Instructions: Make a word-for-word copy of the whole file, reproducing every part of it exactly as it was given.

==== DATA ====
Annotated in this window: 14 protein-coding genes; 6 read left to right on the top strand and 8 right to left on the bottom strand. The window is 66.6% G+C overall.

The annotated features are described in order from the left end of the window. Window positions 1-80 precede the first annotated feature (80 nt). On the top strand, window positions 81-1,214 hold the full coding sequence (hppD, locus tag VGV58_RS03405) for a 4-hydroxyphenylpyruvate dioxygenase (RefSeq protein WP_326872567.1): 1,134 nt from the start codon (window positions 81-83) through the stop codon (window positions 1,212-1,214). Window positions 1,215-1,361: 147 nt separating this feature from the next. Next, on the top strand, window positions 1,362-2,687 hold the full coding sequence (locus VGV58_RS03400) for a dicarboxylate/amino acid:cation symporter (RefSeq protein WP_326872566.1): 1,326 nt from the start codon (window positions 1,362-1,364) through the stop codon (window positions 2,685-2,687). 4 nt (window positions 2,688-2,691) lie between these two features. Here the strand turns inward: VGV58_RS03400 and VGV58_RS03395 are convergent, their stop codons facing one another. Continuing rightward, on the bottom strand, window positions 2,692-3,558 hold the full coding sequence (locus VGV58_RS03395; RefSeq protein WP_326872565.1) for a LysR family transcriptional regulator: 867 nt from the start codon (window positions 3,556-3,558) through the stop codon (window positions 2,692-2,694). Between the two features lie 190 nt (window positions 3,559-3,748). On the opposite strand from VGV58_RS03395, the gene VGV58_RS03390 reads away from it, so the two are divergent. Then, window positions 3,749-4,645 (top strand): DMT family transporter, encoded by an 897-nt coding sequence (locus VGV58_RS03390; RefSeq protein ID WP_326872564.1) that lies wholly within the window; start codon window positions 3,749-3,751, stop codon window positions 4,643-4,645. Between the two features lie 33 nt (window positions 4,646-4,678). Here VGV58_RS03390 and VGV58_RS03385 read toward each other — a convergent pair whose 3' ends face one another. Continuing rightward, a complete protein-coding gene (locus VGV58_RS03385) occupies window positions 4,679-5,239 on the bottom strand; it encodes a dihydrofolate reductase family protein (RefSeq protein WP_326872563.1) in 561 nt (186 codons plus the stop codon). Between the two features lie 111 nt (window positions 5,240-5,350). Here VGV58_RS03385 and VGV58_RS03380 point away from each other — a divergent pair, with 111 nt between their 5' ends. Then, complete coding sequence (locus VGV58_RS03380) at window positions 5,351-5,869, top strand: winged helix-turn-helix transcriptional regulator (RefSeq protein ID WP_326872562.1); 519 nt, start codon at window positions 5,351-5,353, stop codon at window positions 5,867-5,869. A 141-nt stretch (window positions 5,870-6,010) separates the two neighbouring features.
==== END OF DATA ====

Annotated in this window: 14 protein-coding genes; 6 read left to right on the top strand and 8 right to left on the bottom strand. The window is 66.6% G+C overall.

The annotated features are described in order from the left end of the window. Window positions 1-80 precede the first annotated feature (80 nt). On the top strand, window positions 81-1,214 hold the full coding sequence (hppD, locus tag VGV58_RS03405) for a 4-hydroxyphenylpyruvate dioxygenase (RefSeq protein WP_326872567.1): 1,134 nt from the start codon (window positions 81-83) through the stop codon (window positions 1,212-1,214). Window positions 1,215-1,361: 147 nt separating this feature from the next. Next, on the top strand, window positions 1,362-2,687 hold the full coding sequence (locus VGV58_RS03400) for a dicarboxylate/amino acid:cation symporter (RefSeq protein WP_326872566.1): 1,326 nt from the start codon (window positions 1,362-1,364) through the stop codon (window positions 2,685-2,687). 4 nt (window positions 2,688-2,691) lie between these two features. Here the strand turns inward: VGV58_RS03400 and VGV58_RS03395 are convergent, their stop codons facing one another. Continuing rightward, on the bottom strand, window positions 2,692-3,558 hold the full coding sequence (locus VGV58_RS03395; RefSeq protein WP_326872565.1) for a LysR family transcriptional regulator: 867 nt from the start codon (window positions 3,556-3,558) through the stop codon (window positions 2,692-2,694). Between the two features lie 190 nt (window positions 3,559-3,748). On the opposite strand from VGV58_RS03395, the gene VGV58_RS03390 reads away from it, so the two are divergent. Then, window positions 3,749-4,645 (top strand): DMT family transporter, encoded by an 897-nt coding sequence (locus VGV58_RS03390; RefSeq protein ID WP_326872564.1) that lies wholly within the window; start codon window positions 3,749-3,751, stop codon window positions 4,643-4,645. Between the two features lie 33 nt (window positions 4,646-4,678). Here VGV58_RS03390 and VGV58_RS03385 read toward each other — a convergent pair whose 3' ends face one another. Continuing rightward, a complete protein-coding gene (locus VGV58_RS03385) occupies window positions 4,679-5,239 on the bottom strand; it encodes a dihydrofolate reductase family protein (RefSeq protein WP_326872563.1) in 561 nt (186 codons plus the stop codon). Between the two features lie 111 nt (window positions 5,240-5,350). Here VGV58_RS03385 and VGV58_RS03380 point away from each other — a divergent pair, with 111 nt between their 5' ends. Then, complete coding sequence (locus VGV58_RS03380) at window positions 5,351-5,869, top strand: winged helix-turn-helix transcriptional regulator (RefSeq protein ID WP_326872562.1); 519 nt, start codon at window positions 5,351-5,353, stop codon at window positions 5,867-5,869. A 141-nt stretch (window positions 5,870-6,010) separates the two neighbouring features.